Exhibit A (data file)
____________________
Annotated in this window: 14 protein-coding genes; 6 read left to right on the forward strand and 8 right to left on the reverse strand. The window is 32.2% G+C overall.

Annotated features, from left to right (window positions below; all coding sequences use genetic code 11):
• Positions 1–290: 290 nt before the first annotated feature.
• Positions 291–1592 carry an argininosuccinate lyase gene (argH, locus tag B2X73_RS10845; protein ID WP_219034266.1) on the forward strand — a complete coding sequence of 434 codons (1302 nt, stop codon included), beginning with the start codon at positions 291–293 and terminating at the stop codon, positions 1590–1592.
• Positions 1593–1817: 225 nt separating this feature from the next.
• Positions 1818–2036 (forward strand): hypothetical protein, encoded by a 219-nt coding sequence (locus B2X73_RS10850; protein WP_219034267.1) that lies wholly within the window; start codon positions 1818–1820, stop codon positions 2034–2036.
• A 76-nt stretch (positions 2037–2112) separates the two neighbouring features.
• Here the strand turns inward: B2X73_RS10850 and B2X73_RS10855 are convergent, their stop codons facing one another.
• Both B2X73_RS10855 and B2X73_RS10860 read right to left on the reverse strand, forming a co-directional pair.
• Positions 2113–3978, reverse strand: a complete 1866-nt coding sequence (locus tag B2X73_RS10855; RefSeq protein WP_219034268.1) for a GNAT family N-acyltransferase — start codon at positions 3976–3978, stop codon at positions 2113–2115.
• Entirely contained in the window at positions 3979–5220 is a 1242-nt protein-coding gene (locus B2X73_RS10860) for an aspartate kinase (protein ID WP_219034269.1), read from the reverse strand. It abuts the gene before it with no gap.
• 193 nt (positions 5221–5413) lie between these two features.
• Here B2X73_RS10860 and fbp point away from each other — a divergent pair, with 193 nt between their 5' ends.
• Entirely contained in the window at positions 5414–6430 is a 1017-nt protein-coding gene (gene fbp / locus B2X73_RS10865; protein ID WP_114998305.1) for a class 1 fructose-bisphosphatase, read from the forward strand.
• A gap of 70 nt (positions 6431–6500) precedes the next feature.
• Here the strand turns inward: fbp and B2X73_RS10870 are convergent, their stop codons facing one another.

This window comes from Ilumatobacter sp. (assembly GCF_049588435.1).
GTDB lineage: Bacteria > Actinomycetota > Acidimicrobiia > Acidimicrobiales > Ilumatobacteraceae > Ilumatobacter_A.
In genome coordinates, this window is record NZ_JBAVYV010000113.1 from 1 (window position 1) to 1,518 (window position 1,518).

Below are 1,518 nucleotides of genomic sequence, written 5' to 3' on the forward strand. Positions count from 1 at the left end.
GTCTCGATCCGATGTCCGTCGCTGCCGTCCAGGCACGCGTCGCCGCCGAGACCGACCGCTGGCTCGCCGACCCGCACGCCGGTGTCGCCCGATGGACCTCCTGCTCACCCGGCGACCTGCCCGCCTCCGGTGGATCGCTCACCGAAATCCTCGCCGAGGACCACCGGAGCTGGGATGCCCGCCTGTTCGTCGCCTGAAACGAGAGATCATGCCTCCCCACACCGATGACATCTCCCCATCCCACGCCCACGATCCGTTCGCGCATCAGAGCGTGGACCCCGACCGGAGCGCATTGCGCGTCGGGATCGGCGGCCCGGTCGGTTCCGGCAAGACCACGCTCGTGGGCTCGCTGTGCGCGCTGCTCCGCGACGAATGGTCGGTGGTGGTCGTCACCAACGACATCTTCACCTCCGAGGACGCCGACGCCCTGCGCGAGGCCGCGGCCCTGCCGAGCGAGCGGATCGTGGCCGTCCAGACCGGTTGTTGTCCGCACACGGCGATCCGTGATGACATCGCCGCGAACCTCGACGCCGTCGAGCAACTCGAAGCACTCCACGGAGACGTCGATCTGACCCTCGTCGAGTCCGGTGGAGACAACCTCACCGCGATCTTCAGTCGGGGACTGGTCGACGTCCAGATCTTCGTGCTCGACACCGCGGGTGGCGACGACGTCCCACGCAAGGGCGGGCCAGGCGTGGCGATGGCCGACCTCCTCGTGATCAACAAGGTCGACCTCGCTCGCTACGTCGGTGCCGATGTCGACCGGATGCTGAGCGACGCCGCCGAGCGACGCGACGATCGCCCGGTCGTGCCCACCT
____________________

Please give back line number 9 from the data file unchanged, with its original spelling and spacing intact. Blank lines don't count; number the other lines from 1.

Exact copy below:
• Both B2X73_RS10855 and B2X73_RS10860 read right to left on the reverse strand, forming a co-directional pair.